Section: Linux Programmer's Manual (2)
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lseek - reposition read/write file offset
off_t lseek(int fd, off_t offset, int whence);
function repositions the offset of the open file associated with the
to the argument
according to the directive
The offset is set to
The offset is set to its current location plus
The offset is set to the size of the file plus
function allows the file offset to be set beyond the end
of the file (but this does not change the size of the file).
If data is later written at this point, subsequent reads of the data
in the gap (a "hole") return null bytes ('\0') until
data is actually written into the gap.
Seeking file data and holes
Since version 3.1, Linux supports the following additional values for
Adjust the file offset to the next location
in the file greater than or equal to
points to data,
then the file offset is set to
Adjust the file offset to the next hole in the file
greater than or equal to
points into the middle of a hole,
then the file offset is set to
If there is no hole past
then the file offset is adjusted to the end of the file
(i.e., there is an implicit hole at the end of any file).
In both of the above cases,
points past the end of the file.
These operations allow applications to map holes in a sparsely
This can be useful for applications such as file backup tools,
which can save space when creating backups and preserve holes,
if they have a mechanism for discovering holes.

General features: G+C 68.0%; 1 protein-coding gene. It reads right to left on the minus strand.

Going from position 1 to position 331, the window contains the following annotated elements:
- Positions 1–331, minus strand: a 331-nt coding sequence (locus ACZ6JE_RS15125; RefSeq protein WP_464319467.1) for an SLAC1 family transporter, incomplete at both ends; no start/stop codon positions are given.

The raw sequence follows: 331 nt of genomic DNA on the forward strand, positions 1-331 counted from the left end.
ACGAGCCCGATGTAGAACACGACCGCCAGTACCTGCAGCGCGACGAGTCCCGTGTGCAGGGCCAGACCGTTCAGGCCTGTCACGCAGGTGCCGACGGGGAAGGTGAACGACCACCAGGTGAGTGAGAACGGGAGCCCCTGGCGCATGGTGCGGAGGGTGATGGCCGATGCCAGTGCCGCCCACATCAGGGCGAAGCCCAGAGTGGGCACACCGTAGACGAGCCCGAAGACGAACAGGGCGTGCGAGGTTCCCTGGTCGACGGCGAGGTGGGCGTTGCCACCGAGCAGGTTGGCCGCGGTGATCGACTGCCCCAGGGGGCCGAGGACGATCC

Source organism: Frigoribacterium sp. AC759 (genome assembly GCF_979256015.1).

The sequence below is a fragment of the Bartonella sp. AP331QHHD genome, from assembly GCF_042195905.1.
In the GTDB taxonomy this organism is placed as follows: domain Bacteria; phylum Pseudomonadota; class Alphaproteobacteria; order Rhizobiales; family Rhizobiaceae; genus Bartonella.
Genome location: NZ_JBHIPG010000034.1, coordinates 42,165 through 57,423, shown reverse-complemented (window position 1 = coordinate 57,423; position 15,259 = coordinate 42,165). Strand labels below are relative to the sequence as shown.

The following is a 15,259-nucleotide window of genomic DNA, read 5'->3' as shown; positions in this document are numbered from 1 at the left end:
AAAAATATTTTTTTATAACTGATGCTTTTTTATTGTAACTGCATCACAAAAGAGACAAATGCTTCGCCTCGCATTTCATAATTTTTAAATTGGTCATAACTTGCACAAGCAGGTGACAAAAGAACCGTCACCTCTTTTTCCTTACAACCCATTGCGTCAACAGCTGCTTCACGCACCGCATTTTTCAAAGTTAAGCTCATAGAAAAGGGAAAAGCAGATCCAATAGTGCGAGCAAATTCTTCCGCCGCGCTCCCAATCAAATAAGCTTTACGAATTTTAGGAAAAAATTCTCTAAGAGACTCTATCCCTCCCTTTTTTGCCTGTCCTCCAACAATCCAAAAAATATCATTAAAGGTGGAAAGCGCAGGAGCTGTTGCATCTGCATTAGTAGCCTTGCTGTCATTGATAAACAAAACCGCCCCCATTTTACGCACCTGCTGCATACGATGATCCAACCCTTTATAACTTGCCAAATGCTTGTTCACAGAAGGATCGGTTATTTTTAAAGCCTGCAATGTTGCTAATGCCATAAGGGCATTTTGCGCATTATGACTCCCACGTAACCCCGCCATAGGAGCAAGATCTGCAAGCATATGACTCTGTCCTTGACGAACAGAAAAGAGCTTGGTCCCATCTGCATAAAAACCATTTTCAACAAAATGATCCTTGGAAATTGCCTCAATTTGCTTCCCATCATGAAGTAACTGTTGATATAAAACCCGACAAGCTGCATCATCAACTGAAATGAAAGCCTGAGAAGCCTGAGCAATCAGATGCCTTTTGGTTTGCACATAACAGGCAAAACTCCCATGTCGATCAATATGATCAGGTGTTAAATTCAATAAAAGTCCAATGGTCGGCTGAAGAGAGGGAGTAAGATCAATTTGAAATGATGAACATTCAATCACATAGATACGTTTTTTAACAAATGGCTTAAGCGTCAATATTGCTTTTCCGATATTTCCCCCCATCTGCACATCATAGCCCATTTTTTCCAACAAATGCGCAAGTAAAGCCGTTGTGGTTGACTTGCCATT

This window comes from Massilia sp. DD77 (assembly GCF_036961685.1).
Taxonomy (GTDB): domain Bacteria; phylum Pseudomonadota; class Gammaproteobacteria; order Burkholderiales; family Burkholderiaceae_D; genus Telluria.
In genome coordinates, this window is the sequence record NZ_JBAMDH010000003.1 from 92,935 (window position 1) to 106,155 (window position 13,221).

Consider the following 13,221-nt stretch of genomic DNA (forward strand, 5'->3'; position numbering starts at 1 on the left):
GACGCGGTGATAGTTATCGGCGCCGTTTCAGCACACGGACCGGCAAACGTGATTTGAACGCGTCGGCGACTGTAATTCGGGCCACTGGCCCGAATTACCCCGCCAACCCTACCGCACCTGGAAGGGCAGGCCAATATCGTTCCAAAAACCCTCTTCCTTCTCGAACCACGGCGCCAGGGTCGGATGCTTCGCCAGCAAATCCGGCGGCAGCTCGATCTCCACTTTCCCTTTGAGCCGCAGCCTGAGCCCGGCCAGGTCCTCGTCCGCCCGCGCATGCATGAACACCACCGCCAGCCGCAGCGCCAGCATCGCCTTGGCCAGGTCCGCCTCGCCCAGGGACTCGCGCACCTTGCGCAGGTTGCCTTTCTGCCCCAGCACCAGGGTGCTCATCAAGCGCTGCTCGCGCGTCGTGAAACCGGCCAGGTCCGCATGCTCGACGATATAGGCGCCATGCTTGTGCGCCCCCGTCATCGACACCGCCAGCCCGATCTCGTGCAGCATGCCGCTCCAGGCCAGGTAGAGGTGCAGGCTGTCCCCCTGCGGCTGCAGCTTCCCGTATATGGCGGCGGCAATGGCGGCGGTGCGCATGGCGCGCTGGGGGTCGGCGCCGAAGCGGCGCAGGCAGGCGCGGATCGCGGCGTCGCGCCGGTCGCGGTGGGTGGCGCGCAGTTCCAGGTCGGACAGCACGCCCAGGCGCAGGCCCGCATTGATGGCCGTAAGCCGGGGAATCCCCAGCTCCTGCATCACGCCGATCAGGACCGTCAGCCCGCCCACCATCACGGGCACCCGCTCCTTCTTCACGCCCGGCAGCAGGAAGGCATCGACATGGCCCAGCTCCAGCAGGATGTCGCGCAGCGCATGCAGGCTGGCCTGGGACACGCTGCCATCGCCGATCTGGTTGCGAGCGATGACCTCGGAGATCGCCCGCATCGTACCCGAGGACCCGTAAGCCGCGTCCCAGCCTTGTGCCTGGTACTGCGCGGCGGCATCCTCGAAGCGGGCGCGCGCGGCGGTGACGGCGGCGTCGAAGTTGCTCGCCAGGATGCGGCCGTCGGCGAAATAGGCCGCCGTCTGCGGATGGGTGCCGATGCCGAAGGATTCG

For the purposes of these operations, a hole is a sequence of zeros that
(normally) has not been allocated in the underlying file storage.
However, a filesystem is not obliged to report holes,
so these operations are not a guaranteed mechanism for
mapping the storage space actually allocated to a file.
(Furthermore, a sequence of zeros that actually has been written
to the underlying storage may not be reported as a hole.)
In the simplest implementation,
a filesystem can support the operations by making
always return the offset of the end of the file,
(i.e., even if the location referred to by
is a hole,
it can be considered to consist of data that is a sequence of zeros).
feature test macro must be defined in order to obtain the definitions of
operations are supported for the following filesystems:
Btrfs (since Linux 3.1)
OCFS (since Linux 3.2)
XFS (since Linux 3.5)
ext4 (since Linux 3.8)
tmpfs (since Linux 3.8)
Upon successful completion,
returns the resulting offset location as measured in bytes from the
beginning of the file.
On error, the value (off_t) -1
is returned and
is set to indicate the error.
is not an open file descriptor.
is not valid.
Or: the resulting file offset would be negative,
or beyond the end of a seekable device.
The resulting file offset cannot be represented in an
is associated with a pipe, socket, or FIFO.
and the current file offset is beyond the end of the file.
SVr4, 4.3BSD, POSIX.1-2001.
are nonstandard extensions also present in Solaris,
FreeBSD, and DragonFly BSD;
they are proposed for inclusion in the next POSIX revision (Issue 8).
for a discussion of the relationship between file descriptors,
open file descriptions, and files.
Some devices are incapable of seeking and POSIX does not specify which
devices must support
On Linux, using
on a terminal device returns
When converting old code, substitute values for whence with the
Note that file descriptors created by
share the current file position pointer, so seeking on such files may be
subject to race conditions.
This page is part of release 3.74 of the Linux
A description of the project,
information about reporting bugs,
and the latest version of this page,
can be found at
- Seeking file data and holes
- RETURN VALUE
- CONFORMING TO
- SEE ALSO